While the experiences of minority and indigenous communities in East Asia vary widely, many share a history of forced assimilation and the erosion of their traditional cultures. In Japan and Taiwan, for instance, the legacy of state discrimination and land grabbing has left indigenous peoples struggling to sustain their cultures. Besides access to ancestral territories, a crucial element in the survival of their traditions is their ability to maintain their languages, many of which are increasingly under threat. In this regard, official measures, such as the approval in November 2015 of a draft law to promote indigenous languages in Taiwan, are much needed steps by the state to reverse decades of decline. Nevertheless, despite successful activism from communities across the region, governments continue to undermine the vitality of minority and indigenous cultures through insensitive or inappropriate development. This is particularly the case in China, where large-scale urbanization programmes combine in regions such as Tibet and Xinjiang with a highly securitized attitude towards local residents. Indeed, in the ongoing conflict between the state and minority communities, cultural and religious practices are often actively repressed by the state – an approach that serves only to fuel further tensions.
The Oceania region is distinctive in that many of the smaller Pacific island states have a high proportion of indigenous peoples that form majority populations. At the same time, in other countries of the region such as Australia, New Caledonia (Kanaky) and New Zealand (Aotearoa), colonial settlement and immigration have reduced indigenous populations to a minority in their own lands. Though across the region as a whole the indigenous population remains sizeable, continued poverty and exclusion have eroded many aspects of their rich cultural heritage. This encompasses not only sites of cultural importance but also the continuity and promotion of intangible traditional practices, including the transmission of native languages, whether as a means of communication or for cultural purposes. The pressures facing indigenous peoples have been exacerbated by the destruction or degradation of local environments and eco-systems due to natural disasters and the effects of climate change: as many communities have close spiritual connections and complex social systems attached to the land, these pressures can disrupt cultural systems as well as livelihoods, food security and health. Migration is also having an impact on oceanic indigenous cultures, as a high percentage of Pacific Islanders now live abroad or have moved from rural areas to cities. These processes can lead to significant upheaval and undermine traditional systems, though in many cases indigenous migrants have managed to maintain connections with their places of origin.
Alongside the protracted effect of the financial crisis, Europe has been reeling from a number of high-profile terrorist attacks as well as the emergence of a crisis that has seen more than a million refugees and migrants enter the region, including a large proportion of Syrians displaced by the conflict. Amid fears of further attacks inspired by the militant group ISIS, many governments have increasingly seen the swelling number of refugees as an issue of security rather than one of humanitarian protection. These developments have not only impacted on the treatment of refugees and migrants by many European countries, but also caused a shift in popular attitudes towards ethnic and religious minorities in general that has contributed to the rise of right-wing political organizations across the region, with actively hostile policies towards Muslims, Jews, Roma and other minorities. In this context, concerns around integration, assimilation and cultural difference have become increasingly divisive, reflected at times in suspicion and surveillance of minority spaces such as mosques, as well as an increased focus on language, social values and other issues. While these concerns have shaped official policy, they have also driven hate crime and hate speech across Europe. Indeed, many community members have been targeted solely on the basis of their identity, while places of worship, graveyards, cultural centres and other sites have also been attacked.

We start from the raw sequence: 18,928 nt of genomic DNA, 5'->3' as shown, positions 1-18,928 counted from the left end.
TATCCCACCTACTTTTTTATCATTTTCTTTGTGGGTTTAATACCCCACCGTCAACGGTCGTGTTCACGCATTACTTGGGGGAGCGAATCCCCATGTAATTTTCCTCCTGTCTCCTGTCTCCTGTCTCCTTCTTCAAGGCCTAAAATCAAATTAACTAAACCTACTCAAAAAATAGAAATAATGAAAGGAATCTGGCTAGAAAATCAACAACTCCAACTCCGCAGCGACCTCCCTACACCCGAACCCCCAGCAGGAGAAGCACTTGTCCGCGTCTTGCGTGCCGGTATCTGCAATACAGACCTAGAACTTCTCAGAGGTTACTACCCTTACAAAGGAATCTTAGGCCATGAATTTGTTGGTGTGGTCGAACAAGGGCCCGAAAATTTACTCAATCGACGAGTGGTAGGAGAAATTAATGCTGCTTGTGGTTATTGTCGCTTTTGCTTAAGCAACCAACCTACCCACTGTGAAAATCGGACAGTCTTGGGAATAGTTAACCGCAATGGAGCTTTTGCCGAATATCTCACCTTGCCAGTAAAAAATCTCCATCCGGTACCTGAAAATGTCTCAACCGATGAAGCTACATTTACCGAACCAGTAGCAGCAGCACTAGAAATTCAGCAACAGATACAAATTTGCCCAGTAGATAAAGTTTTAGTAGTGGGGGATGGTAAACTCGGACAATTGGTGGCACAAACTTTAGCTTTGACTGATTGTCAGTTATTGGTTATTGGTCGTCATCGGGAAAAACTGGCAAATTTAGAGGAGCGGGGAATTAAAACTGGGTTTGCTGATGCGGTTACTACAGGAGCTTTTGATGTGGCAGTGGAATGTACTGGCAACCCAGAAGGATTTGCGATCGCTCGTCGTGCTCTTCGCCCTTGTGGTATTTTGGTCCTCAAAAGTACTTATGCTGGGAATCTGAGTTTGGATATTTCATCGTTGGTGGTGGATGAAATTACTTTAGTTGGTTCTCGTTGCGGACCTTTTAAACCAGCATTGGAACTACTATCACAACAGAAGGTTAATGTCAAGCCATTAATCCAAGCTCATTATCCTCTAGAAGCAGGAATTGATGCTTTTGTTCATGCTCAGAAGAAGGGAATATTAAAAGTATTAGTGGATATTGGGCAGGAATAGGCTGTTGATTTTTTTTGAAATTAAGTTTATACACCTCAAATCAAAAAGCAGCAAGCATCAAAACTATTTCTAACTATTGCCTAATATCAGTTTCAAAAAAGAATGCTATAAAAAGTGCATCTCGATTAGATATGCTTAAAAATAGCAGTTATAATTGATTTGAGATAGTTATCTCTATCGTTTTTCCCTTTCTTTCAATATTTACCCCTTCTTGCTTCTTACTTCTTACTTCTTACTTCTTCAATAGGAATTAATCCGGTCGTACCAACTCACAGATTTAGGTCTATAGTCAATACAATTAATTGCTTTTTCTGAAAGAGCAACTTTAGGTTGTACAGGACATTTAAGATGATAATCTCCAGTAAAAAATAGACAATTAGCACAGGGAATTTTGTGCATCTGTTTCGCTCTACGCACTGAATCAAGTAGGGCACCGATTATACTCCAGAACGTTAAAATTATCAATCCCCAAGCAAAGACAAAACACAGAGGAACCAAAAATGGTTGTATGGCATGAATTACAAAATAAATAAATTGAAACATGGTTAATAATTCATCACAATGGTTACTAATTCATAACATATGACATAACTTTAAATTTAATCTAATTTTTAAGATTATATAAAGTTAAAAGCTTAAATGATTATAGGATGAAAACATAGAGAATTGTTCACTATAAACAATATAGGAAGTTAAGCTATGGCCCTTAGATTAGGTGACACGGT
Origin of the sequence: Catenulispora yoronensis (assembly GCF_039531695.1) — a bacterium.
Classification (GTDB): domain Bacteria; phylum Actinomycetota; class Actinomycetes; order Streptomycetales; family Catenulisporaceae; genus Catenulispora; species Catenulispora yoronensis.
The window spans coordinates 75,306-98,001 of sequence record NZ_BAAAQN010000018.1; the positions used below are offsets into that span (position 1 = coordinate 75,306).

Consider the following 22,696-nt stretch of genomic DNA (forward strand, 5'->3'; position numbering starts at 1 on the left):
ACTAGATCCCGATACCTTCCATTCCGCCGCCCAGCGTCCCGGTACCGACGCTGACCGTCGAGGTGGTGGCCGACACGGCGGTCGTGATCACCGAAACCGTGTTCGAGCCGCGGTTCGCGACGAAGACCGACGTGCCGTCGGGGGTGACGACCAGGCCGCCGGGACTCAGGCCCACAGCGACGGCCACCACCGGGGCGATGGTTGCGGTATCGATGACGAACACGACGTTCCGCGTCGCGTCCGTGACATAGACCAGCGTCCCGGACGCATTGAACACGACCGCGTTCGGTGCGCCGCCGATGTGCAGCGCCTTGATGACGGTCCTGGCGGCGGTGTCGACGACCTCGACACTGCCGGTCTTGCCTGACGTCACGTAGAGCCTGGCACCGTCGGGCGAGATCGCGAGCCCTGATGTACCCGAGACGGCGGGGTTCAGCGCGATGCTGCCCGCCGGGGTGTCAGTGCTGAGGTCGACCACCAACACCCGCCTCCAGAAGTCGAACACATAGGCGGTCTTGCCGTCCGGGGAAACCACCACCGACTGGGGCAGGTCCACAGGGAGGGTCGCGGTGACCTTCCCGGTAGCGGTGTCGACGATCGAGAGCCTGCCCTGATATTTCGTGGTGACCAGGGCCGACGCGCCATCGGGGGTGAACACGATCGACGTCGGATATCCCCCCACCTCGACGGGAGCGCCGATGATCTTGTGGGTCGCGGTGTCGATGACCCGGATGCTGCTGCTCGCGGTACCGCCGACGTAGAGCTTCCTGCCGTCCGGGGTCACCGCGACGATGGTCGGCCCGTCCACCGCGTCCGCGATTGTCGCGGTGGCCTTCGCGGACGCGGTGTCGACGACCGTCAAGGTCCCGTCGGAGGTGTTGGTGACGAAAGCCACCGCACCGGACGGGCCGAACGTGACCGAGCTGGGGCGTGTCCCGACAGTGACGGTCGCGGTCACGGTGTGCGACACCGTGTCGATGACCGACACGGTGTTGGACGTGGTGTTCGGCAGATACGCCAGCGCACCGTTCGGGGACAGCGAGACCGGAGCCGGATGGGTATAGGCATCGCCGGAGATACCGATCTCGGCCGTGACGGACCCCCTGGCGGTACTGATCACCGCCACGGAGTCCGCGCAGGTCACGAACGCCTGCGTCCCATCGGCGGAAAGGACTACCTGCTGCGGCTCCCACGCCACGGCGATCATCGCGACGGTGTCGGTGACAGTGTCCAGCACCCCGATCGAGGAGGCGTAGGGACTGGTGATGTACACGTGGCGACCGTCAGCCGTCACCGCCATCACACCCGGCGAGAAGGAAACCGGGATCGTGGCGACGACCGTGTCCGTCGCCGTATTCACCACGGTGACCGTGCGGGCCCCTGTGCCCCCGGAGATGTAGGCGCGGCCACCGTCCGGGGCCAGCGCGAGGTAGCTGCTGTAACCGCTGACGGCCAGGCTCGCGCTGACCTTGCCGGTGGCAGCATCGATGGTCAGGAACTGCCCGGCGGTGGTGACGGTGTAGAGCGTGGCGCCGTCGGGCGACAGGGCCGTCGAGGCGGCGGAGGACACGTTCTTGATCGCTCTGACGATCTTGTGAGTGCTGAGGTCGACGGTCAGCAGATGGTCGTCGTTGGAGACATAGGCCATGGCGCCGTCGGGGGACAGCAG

Events in Middle East and North Africa (MENA) continue to be dominated by ISIS and its concerted campaign of targeted violence across the region. Despite losing significant swathes of territory under its control in Iraq and Syria, ISIS nevertheless still controls large areas and subjects millions of civilians to a brutal rule of violence, threats and intimidation. Minorities in particular, such as Christians, Turkmen and Yezidis, have been targeted with human rights abuses including looting, house burning, torture, sexual assault and murder, in the process displacing entire communities from areas where they have lived for centuries. ISIS has also attracted wide publicity for its destruction of ancient heritage sites such as significant parts of UNESCO-listed Palmyra.
However, this is only part of a much broader assault on churches, mosques and shrines belonging to religious and ethnic minorities that continued throughout the year. Nevertheless, the challenges facing minorities and the survival of their rich cultural traditions are not confined to areas controlled by ISIS, nor are they wholly new. Indeed, the recent rise of violent extremism has been driven in part by longer-term factors, such as official discrimination, legal impunity and even state-led persecution that are evident in many countries across the region. Religious, ethnic and linguistic minorities have frequently faced restrictions on their ability to worship, to engage freely in cultural practices or even speak their native tongue – all symptoms of a wider climate of intolerance that threatens the region’s rich diversity.